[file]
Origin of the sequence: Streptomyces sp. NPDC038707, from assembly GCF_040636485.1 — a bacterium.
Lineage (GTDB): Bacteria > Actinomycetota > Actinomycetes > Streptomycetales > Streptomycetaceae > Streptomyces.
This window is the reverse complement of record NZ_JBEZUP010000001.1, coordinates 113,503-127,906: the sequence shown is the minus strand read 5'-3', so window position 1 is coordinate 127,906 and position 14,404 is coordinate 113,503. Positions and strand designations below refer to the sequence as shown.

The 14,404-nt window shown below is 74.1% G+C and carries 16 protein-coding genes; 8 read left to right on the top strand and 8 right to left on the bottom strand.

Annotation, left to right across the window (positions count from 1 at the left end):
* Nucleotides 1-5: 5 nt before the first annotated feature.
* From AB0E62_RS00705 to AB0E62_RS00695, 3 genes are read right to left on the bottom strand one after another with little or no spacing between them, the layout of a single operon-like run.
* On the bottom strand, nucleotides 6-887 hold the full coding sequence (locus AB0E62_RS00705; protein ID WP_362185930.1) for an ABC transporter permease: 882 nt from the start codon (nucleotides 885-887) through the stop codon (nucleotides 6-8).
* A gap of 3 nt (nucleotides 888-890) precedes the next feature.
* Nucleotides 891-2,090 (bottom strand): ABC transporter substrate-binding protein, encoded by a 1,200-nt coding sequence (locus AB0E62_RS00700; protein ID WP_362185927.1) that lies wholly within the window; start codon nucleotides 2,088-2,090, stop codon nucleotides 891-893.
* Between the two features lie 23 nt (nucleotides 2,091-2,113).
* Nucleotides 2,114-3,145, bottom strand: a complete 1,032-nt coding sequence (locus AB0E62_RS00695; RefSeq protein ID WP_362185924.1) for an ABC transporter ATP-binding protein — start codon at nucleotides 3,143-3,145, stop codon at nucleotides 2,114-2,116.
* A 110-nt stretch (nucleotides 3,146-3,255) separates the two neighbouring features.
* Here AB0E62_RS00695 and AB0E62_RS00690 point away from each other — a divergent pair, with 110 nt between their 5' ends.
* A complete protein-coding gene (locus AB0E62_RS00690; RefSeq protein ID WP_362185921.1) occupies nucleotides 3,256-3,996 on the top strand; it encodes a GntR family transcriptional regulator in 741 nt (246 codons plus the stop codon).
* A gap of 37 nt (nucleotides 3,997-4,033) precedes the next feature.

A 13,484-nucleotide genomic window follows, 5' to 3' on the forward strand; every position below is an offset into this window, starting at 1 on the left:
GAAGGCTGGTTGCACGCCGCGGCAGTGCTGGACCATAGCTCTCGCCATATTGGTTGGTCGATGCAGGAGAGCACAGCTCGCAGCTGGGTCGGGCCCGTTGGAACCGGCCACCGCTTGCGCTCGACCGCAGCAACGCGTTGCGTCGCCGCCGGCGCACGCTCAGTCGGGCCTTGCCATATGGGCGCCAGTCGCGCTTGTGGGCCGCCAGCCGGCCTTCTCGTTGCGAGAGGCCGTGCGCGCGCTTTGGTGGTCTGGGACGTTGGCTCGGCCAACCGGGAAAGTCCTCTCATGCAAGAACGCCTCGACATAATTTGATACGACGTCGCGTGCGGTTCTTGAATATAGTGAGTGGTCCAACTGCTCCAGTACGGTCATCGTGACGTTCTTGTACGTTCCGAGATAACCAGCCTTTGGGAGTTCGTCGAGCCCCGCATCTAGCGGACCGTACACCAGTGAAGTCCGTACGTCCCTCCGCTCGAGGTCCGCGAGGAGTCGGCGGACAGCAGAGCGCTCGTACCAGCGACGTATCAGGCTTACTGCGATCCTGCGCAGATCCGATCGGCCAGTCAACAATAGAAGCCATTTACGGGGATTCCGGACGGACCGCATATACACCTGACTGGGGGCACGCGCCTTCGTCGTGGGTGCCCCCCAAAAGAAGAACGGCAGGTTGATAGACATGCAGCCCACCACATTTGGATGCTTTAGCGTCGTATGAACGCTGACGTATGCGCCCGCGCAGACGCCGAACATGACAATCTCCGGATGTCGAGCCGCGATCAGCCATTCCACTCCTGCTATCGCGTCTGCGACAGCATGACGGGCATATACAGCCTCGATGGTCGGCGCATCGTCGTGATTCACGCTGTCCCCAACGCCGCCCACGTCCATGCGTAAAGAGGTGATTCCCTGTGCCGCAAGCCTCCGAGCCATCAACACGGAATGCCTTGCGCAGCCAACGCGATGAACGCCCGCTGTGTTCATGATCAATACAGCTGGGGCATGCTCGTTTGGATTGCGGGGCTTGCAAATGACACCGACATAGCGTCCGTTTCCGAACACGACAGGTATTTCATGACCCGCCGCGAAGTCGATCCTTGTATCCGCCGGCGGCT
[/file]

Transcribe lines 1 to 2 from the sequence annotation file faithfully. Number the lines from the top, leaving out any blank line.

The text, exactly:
Origin of the sequence: Streptomyces sp. NPDC038707, from assembly GCF_040636485.1 — a bacterium.
Lineage (GTDB): Bacteria > Actinomycetota > Actinomycetes > Streptomycetales > Streptomycetaceae > Streptomyces.